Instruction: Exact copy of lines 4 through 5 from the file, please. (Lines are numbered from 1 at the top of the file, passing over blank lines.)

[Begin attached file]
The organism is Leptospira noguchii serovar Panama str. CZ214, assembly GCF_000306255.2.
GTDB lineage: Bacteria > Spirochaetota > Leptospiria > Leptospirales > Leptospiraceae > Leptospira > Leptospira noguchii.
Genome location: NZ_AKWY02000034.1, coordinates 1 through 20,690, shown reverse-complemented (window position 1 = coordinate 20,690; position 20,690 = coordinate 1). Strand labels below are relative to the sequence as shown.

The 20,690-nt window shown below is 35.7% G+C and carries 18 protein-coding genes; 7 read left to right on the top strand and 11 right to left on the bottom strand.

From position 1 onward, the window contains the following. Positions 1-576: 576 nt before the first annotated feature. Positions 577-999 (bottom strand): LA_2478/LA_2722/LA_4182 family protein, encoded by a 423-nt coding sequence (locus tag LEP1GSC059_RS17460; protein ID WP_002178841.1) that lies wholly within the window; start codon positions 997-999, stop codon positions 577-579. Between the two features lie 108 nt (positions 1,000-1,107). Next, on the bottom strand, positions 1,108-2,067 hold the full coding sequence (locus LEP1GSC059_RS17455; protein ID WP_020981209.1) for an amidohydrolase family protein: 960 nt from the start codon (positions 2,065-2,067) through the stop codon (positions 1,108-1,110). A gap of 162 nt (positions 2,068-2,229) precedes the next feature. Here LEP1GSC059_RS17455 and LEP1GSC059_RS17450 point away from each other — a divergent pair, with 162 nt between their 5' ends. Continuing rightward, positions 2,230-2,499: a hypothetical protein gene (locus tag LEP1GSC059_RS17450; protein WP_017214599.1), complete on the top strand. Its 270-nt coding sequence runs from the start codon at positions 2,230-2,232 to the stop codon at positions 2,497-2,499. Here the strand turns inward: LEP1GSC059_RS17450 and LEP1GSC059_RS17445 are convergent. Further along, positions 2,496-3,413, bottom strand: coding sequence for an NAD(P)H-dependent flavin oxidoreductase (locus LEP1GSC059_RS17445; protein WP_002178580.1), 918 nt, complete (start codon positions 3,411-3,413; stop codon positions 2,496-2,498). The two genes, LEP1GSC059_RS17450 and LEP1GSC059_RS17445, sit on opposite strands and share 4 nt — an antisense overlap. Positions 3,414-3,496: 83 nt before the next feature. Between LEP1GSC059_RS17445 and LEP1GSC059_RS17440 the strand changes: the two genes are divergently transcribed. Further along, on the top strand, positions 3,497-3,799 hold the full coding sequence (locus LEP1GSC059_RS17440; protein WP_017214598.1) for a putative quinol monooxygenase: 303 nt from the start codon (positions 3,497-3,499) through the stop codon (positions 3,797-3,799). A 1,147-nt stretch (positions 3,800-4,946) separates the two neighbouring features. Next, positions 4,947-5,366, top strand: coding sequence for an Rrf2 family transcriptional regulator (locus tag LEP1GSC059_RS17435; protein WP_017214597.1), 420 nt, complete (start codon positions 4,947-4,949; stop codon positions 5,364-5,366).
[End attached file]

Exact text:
The 20,690-nt window shown below is 35.7% G+C and carries 18 protein-coding genes; 7 read left to right on the top strand and 11 right to left on the bottom strand.

From position 1 onward, the window contains the following. Positions 1-576: 576 nt before the first annotated feature. Positions 577-999 (bottom strand): LA_2478/LA_2722/LA_4182 family protein, encoded by a 423-nt coding sequence (locus tag LEP1GSC059_RS17460; protein ID WP_002178841.1) that lies wholly within the window; start codon positions 997-999, stop codon positions 577-579. Between the two features lie 108 nt (positions 1,000-1,107). Next, on the bottom strand, positions 1,108-2,067 hold the full coding sequence (locus LEP1GSC059_RS17455; protein ID WP_020981209.1) for an amidohydrolase family protein: 960 nt from the start codon (positions 2,065-2,067) through the stop codon (positions 1,108-1,110). A gap of 162 nt (positions 2,068-2,229) precedes the next feature. Here LEP1GSC059_RS17455 and LEP1GSC059_RS17450 point away from each other — a divergent pair, with 162 nt between their 5' ends. Continuing rightward, positions 2,230-2,499: a hypothetical protein gene (locus tag LEP1GSC059_RS17450; protein WP_017214599.1), complete on the top strand. Its 270-nt coding sequence runs from the start codon at positions 2,230-2,232 to the stop codon at positions 2,497-2,499. Here the strand turns inward: LEP1GSC059_RS17450 and LEP1GSC059_RS17445 are convergent. Further along, positions 2,496-3,413, bottom strand: coding sequence for an NAD(P)H-dependent flavin oxidoreductase (locus LEP1GSC059_RS17445; protein WP_002178580.1), 918 nt, complete (start codon positions 3,411-3,413; stop codon positions 2,496-2,498). The two genes, LEP1GSC059_RS17450 and LEP1GSC059_RS17445, sit on opposite strands and share 4 nt — an antisense overlap. Positions 3,414-3,496: 83 nt before the next feature. Between LEP1GSC059_RS17445 and LEP1GSC059_RS17440 the strand changes: the two genes are divergently transcribed. Further along, on the top strand, positions 3,497-3,799 hold the full coding sequence (locus LEP1GSC059_RS17440; protein WP_017214598.1) for a putative quinol monooxygenase: 303 nt from the start codon (positions 3,497-3,499) through the stop codon (positions 3,797-3,799). A 1,147-nt stretch (positions 3,800-4,946) separates the two neighbouring features. Next, positions 4,947-5,366, top strand: coding sequence for an Rrf2 family transcriptional regulator (locus tag LEP1GSC059_RS17435; protein WP_017214597.1), 420 nt, complete (start codon positions 4,947-4,949; stop codon positions 5,364-5,366).